[LEAPSECS] ISO Influence
magnus at rubidium.dyndns.org
Sun Dec 19 03:01:09 EST 2010
On 12/19/2010 03:43 AM, Warner Losh wrote:
> From: Greg Hennessy<greg.hennessy at cox.net>
> Subject: Re: [LEAPSECS] ISO Influence
> Date: Sat, 18 Dec 2010 19:49:17 -0500
>> UTC has leapseconds. If computing doesn't have leap seconds
>> presently, then I would say that computing doesn't have UTC.
> time_t, which is how POSIX computers tick time, is aligned to UTC,
> nominally, but doesn't have leap seconds.
If using some method of alignment, such as NTP. Many computers is way off.
> in effect, computers don't have leap seconds.
If they use POSIX, which effectively most computers do.
The POSIX time_t definition then formulates the support of the POSIX
time support functions, on top of which many computer languages is built
and their support libraries. It is only fair to assume that they are
"infected" by this lack of leap-second variant of UTC. Then with this
basis will many applications built on top of any of these languages
potentially (or most likely) have issues.
There is however a several ways in which the underlying support for leap
seconds can be handled, so there is a chance that some applications and
languages is not affected, and that is when time is stored in some other
format than time_t and that other format supports or can be made to
support leap seconds without (significant) changes.
For instance if time is always stored in ISO-8601 format, and full ISO
8601 parsing is included (it can support leap seconds) then it will not
require that much of work.
So, if we take the set of all computers and make a sub-set of all
computer using POSIX (essentially all UNIXes, such as *BSD and LINUX,
Windows supports it, OSX...) the remaining set contains another sub-set
division in those that uses POSIX-affected languages in a non-POSIX
enviroment and the remaining set does not depend on POSIX at all.
The combined set of POSIX machines and POSIX-affected machines will
cover most of the more complex computers (mobile phones and up) handling
time (this statement is an assumption from my experience).
This combined set of computers will have an issue with leap seconds.
Many, but not necessary all, applications dealing with time will most
likely be affected.
Thus, with this hand-waving in mind, it would not be too hard to agree
that quite likely will a very large set of computers and applications be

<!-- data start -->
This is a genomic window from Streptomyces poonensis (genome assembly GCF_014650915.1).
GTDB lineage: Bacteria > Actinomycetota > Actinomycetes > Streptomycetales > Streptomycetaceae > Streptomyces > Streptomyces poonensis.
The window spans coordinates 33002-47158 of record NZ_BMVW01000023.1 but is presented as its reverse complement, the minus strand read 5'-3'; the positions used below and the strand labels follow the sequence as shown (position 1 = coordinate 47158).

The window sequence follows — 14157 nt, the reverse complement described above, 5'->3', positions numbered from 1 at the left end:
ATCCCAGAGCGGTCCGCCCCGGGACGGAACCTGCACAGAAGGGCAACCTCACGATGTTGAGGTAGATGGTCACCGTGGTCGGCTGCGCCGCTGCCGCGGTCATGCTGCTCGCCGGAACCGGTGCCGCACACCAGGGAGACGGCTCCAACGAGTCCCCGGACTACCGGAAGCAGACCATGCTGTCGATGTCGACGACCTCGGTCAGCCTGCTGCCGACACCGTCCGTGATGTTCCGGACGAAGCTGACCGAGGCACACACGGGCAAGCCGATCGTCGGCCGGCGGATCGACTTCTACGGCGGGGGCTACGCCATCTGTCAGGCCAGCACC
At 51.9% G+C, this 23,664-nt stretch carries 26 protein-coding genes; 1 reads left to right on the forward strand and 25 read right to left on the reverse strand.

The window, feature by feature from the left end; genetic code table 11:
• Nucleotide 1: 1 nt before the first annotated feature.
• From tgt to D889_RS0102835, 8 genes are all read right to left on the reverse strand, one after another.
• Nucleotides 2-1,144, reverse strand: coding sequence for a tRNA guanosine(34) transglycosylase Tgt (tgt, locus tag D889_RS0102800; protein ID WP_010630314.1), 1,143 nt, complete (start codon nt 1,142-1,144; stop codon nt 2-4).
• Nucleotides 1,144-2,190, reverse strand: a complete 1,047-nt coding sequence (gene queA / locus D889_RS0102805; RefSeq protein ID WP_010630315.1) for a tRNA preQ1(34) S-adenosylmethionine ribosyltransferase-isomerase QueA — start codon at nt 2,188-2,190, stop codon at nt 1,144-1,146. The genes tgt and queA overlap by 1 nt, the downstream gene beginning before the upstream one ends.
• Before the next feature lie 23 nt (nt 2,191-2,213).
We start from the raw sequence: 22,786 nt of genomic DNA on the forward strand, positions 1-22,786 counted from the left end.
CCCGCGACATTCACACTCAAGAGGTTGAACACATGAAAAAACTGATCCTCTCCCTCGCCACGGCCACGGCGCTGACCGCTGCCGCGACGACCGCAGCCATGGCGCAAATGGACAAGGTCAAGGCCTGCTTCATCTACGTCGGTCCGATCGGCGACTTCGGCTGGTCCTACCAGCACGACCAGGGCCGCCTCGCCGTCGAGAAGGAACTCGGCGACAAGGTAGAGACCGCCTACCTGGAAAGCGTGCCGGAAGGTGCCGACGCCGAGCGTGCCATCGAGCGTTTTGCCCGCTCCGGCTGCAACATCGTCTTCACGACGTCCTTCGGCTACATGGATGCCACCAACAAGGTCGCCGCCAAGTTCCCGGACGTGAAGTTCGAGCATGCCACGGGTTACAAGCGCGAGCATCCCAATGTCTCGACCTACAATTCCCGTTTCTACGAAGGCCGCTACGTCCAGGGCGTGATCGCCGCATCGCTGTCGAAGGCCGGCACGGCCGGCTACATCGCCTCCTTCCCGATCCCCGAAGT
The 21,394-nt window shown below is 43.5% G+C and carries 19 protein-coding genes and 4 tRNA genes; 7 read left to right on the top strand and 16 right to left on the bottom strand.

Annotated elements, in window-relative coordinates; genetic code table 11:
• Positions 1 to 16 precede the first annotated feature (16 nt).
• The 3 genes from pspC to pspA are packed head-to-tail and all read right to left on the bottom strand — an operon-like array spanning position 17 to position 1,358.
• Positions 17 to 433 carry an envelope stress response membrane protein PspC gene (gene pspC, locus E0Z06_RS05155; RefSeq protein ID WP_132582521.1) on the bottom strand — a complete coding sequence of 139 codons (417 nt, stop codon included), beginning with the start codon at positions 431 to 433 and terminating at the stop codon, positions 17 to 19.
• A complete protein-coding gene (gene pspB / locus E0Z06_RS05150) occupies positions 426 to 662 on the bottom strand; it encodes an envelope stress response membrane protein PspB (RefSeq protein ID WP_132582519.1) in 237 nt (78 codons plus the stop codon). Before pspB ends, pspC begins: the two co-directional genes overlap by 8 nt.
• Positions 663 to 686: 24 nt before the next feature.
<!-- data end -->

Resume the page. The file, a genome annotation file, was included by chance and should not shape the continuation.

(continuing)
affected as they today lack the support of leap seconds.
This same set of computers would for most reasonable part be unaffected
by a shift away from leap seconds in the source timekeeping (which UTC
today). So if UTC drops the leap-seconds and becomes a statically
time-shifted variant of TAI then these computers will not be affected.
There is however always a small set of specialized applications which
"knows better" that potentially could be affected by a paradigm shift,
but there is several cases where they would not see any difference and
hence not be affected anyway.
So... after my little epidemiological analysis, which I am sure is in
the back of the heads of several people here, we can conclude that most
likely will most computers need fixes to support leap seconds, but they
would not experience any trouble with dropping the insertions of leap
Essentially, the POSIX practice of "papering over" the leap-second
insertions (which is done only on those computers actually receiving UTC
time from external source) may cause some hiccups for some applications,
but it seems like it works good enough not to cause enough damage to
require a fix.
Re-occurring in this analysis is the condition of the computer system
being externally fed UTC. Computers not being fed UTC one way or
another, but is only free-wheeling on its RTC will essentially not care,
which is part of the POSIX committee reasoning for not adding it.
Computers may have their own RTC free-wheeling away in 86400 s days but
handle time-data with leap seconds. Some of those applications will be
transparent to either case, but for many will either leap second support
simply not be there or such data never be present.
Also notice that for various reasons, such as supporting security
applications, computers from the not fed with time transitions over to
the set of computers being fed UTC time, so the field is not static.
It's wont be a quick fix to make sure that they support todays UTC
behaviour. It will take considerable efforts if being forced through. We
could come up with a set of tests for a reasonable sensitivity analysis.
We could roll out test for a number of systems and applications. Any
bugs would be fixed. We would not find all, but a reasonably large
amount of them. After that has settled we could then make heavier test
to make sure we have downed all the bugs, for the systems which really
needs it. Not many systems have done this.
So "just fixing it" is not a thing to say lightly. It is many systems
which needs fixing and the rolling out to. Being able to off hand
identifying them in numbers is a daunting task. No wonders there is
advocates for dropping the leap seconds in UTC.
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